Racemic trinorsesquiterpenoids from the Beihai sponge Spongia officinalis: structure and biomimetic total synthesis

Dong-Yu Sunab, Guan-Ying Hanbc, Na-Na Yanga, Le-Fu Lana, Xu-Wen Li*a and Yue-Wei Guo*ad
aState Key Laboratory of Drug Research, Shanghai Institute of Materia Medica, Chinese Academy of Sciences, 555 Zu Chong Zhi Road, Zhangjiang Hi-Tech Park, Shanghai 201203, China. E-mail: xwli@simm.ac.cn; ywguo@simm.ac.cn
bSchool of Pharmaceutical Sciences, Jinzhou Medical University, Jinzhou 121001, China
cThe First Affiliated Hospital of Jinzhou Medical University, 2 Ren Min Road, Jinzhou 121001, China
dOpen studio for druggability research of marine lead compounds, Qingdao National Laboratory for Marine Science and Technology, 1 Wenhai Road, Aoshanwei, Jimo, Qingdao, Shandong 266237, China

Received 5th December 2017 , Accepted 7th January 2018

First published on 8th January 2018

Two rare new furan butanolides, namely sponalisolides A (1) and B (2), characterized by an unprecedented furan-bearing trinorsesquiterpene alkyl chain connecting either a butanolide (1) or an N-acyl homoserine lactone moiety (2), were isolated in racemic forms from the Beihai sponge Spongia officinalis, and were further separated, by chiral-phase HPLC, to their corresponding enantiomers 1a/1b and 2a/2b, respectively. The structures, including the absolute stereochemistry, of the two pairs of enantiomeric compounds, were unambiguously established by extensive spectroscopic analysis and biomimetic total synthesis, involving a key Johnson-Claisen rearrangement and a lactone cyclization after epoxidation or dihydroxylation. All the new compounds exhibited the Pseudomonas aeruginosa quorum sensing inhibitory activity.


The marine sponge Spongia officinalis (order Dictyoceratida, family Spongiidae) is a prolific source of diverse terpenoids, including spongian diterpenoids, C-21 furanoterpenoids, acyclic furanosesterterpenoids, and scalarane sesterterpenoids.1 Interestingly, these metabolites exhibit broad biological properties, such as cytotoxic, antibacterial, antifungal, analgesic and muscle relaxant effects, etc.1,2 A literature survey revealed that most of the chemically investigated sponge specimens of S. officinalis were collected from the Mediterranean Sea,1 and until now, only one report discusses the chemical constituents of title sponge from the South China Sea, with only several known sterols being isolated.3 As part of our ongoing projects searching for bioactive natural products from Chinese benthic invertebrates,4 the title animal was encountered off the coast of Weizhou island, Beihai, Guangxi Zhuang Autonomous Region, China. Chemical investigation of the n-butanol-soluble portion of the acetone extract of this sponge has led to the isolation of two novel furano-trinorsesquiterpenoids, named sponalisolides A (1) and B (2) (Fig. 1). The racemic nature of both 1 and 2 was recognized by optical rotation measurements and successive chiral resolution via chiral-phase HPLC, affording two pairs of enantiomers 1a/1b and 2a/2b, respectively. Herein, we report the isolation, chiral separation and structural characterization of all the new isolates, and the biomimetic total synthesis of 1a, 1b, 2a, 2b and the unnatural epimers 1c and 1d, as well as their biological evaluation.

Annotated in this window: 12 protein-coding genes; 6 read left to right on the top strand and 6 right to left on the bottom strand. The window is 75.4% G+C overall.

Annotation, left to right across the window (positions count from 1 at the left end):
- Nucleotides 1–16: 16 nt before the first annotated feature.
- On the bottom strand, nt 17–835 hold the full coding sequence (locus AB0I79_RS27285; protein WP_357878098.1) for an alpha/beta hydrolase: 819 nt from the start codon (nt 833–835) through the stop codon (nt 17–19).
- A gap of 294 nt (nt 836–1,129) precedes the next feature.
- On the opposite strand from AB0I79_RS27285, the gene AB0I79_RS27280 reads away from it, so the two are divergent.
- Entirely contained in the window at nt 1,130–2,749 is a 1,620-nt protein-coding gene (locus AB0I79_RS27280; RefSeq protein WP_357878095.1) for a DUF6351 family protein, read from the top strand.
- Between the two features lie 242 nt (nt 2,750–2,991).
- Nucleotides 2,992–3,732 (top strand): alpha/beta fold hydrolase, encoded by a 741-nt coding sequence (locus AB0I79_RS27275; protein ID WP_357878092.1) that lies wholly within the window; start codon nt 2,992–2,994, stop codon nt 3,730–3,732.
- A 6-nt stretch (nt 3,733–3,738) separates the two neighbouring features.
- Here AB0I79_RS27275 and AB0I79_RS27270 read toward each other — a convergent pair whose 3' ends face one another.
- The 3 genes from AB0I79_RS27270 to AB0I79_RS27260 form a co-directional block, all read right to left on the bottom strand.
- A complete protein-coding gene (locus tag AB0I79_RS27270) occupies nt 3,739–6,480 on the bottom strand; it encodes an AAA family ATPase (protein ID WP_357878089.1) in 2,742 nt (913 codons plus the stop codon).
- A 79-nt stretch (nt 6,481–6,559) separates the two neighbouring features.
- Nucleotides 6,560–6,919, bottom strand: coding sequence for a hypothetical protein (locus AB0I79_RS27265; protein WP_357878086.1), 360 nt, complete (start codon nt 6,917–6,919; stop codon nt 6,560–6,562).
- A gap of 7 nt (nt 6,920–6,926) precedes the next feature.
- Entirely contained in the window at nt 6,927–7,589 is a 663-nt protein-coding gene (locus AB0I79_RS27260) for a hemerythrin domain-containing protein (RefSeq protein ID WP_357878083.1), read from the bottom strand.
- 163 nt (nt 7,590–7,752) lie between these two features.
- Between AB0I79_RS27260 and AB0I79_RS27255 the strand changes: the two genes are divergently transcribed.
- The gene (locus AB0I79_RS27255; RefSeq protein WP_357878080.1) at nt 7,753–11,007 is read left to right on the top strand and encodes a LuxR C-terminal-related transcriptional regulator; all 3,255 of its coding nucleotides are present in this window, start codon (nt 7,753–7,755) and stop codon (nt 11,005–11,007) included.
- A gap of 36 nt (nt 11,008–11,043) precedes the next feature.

image file: c7qo01091e-f1.tif
Fig. 1 Structures of compounds 1–3.

Results and discussion

The frozen sponge specimens (dry weight 510 g) were cut into pieces and exhaustively extracted with acetone. The n-butanol-soluble portion of the acetone extract was repeatedly chromatographed over silica gel columns to yield compounds 1 (3.2 mg) and 2 (5.0 mg), respectively.

Compound 1 was isolated as an optically inactive colorless oil. Its molecular formula was established as C12H16O4 by HREI-MS (m/z [M+] 224.1048, calcd for 224.1049). The IR absorptions at νmax 3448 and 1763 cm−1 indicated the presence of hydroxyl and ester carbonyl groups in the molecule. The aforementioned functionalities were confirmed by the 13C-NMR spectrum, showing diagnostic signals at δC 75.1 (–CH–OH), and δC 177.1 (C), 88.9 (C) (lactone). Moreover, the 1H- and 13C-NMR data, in combination with HSQC spectroscopic analysis, suggested the presence of a β-substituted furan ring by the characteristic signals at δH 7.37 (t, 1H, J = 1.6 Hz), 7.26 (brs, 1H), 6.29 (brs, 1H), and δC 143.2 (CH), 139.2 (CH), 124.2 (C), 111.0 (CH) (Table 1).1 Other carbon signals were ascribable to one methyl at δC 23.1 and four methylenes at δC 31.4, 29.5, 27.6, and 21.5, respectively (Table 1). Further detailed analysis of the 1H–1H COSY spectrum readily identified three partial structures ac by the clear direct proton-proton correlations of H-1/H-2 (a) on the furan ring; H2-5 (2H, δH 2.73, 2.55)/H2-6 (2H, δH 1.69, 1.61)/H-7 (1H, δH 3.71) connecting to the hydroxyl (b); and H-10 (2H, δH 2.43, 1.81)/H-11 (2H, δH 2.64, 2.62) (c), respectively (Fig. 2). The position of these subunits, bearing in mind three unassigned quaternary carbons, one tertiary and one primary carbons, was connected as shown in Fig. 2 by the well resolved HMBC correlations from H2-5 and H2-6 to C-3 (δC 124.2), from H-7 to C-5 (δC 21.5) and C-8 (δC 88.9), from H3-9 (δH 1.35) and H2-10 (δH 2.43, 1.81) to C-7 (δC 75.1), from H3-9 to C-10 (δC 27.6), and from H2-10 to C-12 (δC 177.1), to complete the planar structure of 1 as depicted.